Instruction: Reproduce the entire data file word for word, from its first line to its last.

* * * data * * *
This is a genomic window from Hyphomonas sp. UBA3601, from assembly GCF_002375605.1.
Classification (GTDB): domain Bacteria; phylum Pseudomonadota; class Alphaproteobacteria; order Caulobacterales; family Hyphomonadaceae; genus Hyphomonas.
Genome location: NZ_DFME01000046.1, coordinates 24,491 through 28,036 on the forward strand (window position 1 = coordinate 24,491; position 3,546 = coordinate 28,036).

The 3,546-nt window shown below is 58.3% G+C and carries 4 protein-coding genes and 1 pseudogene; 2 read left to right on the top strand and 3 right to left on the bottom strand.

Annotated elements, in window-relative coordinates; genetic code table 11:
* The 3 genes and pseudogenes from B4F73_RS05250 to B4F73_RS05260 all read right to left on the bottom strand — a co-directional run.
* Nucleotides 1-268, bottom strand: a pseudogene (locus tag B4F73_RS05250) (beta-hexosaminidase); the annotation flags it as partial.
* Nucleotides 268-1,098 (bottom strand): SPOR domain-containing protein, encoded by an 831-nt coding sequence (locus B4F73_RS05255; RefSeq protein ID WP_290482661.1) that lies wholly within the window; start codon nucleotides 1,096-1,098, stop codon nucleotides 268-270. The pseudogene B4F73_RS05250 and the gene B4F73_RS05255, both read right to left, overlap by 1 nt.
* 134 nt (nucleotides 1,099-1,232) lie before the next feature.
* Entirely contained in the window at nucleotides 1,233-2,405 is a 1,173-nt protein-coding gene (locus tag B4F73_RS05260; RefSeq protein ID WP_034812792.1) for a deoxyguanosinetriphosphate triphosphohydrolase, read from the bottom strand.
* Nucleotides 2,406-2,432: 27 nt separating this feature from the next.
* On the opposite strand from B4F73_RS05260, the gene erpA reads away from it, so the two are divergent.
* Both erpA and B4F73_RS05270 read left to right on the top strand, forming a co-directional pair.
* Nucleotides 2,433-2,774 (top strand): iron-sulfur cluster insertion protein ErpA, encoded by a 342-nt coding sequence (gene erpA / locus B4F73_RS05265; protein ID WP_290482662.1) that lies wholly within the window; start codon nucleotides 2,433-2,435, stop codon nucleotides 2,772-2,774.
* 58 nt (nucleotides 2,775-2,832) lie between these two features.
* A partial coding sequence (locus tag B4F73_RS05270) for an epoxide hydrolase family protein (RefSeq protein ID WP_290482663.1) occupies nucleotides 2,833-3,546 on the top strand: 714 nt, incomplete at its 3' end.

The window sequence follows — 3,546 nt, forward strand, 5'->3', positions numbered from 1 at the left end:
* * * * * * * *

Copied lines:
This is a genomic window from Hyphomonas sp. UBA3601, from assembly GCF_002375605.1.
Classification (GTDB): domain Bacteria; phylum Pseudomonadota; class Alphaproteobacteria; order Caulobacterales; family Hyphomonadaceae; genus Hyphomonas.
Genome location: NZ_DFME01000046.1, coordinates 24,491 through 28,036 on the forward strand (window position 1 = coordinate 24,491; position 3,546 = coordinate 28,036).

The 3,546-nt window shown below is 58.3% G+C and carries 4 protein-coding genes and 1 pseudogene; 2 read left to right on the top strand and 3 right to left on the bottom strand.

Annotated elements, in window-relative coordinates; genetic code table 11:
* The 3 genes and pseudogenes from B4F73_RS05250 to B4F73_RS05260 all read right to left on the bottom strand — a co-directional run.
* Nucleotides 1-268, bottom strand: a pseudogene (locus tag B4F73_RS05250) (beta-hexosaminidase); the annotation flags it as partial.
* Nucleotides 268-1,098 (bottom strand): SPOR domain-containing protein, encoded by an 831-nt coding sequence (locus B4F73_RS05255; RefSeq protein ID WP_290482661.1) that lies wholly within the window; start codon nucleotides 1,096-1,098, stop codon nucleotides 268-270. The pseudogene B4F73_RS05250 and the gene B4F73_RS05255, both read right to left, overlap by 1 nt.
* 134 nt (nucleotides 1,099-1,232) lie before the next feature.
* Entirely contained in the window at nucleotides 1,233-2,405 is a 1,173-nt protein-coding gene (locus tag B4F73_RS05260; RefSeq protein ID WP_034812792.1) for a deoxyguanosinetriphosphate triphosphohydrolase, read from the bottom strand.
* Nucleotides 2,406-2,432: 27 nt separating this feature from the next.
* On the opposite strand from B4F73_RS05260, the gene erpA reads away from it, so the two are divergent.
* Both erpA and B4F73_RS05270 read left to right on the top strand, forming a co-directional pair.
* Nucleotides 2,433-2,774 (top strand): iron-sulfur cluster insertion protein ErpA, encoded by a 342-nt coding sequence (gene erpA / locus B4F73_RS05265; protein ID WP_290482662.1) that lies wholly within the window; start codon nucleotides 2,433-2,435, stop codon nucleotides 2,772-2,774.
* 58 nt (nucleotides 2,775-2,832) lie between these two features.
* A partial coding sequence (locus tag B4F73_RS05270) for an epoxide hydrolase family protein (RefSeq protein ID WP_290482663.1) occupies nucleotides 2,833-3,546 on the top strand: 714 nt, incomplete at its 3' end.

The window sequence follows — 3,546 nt, forward strand, 5'->3', positions numbered from 1 at the left end: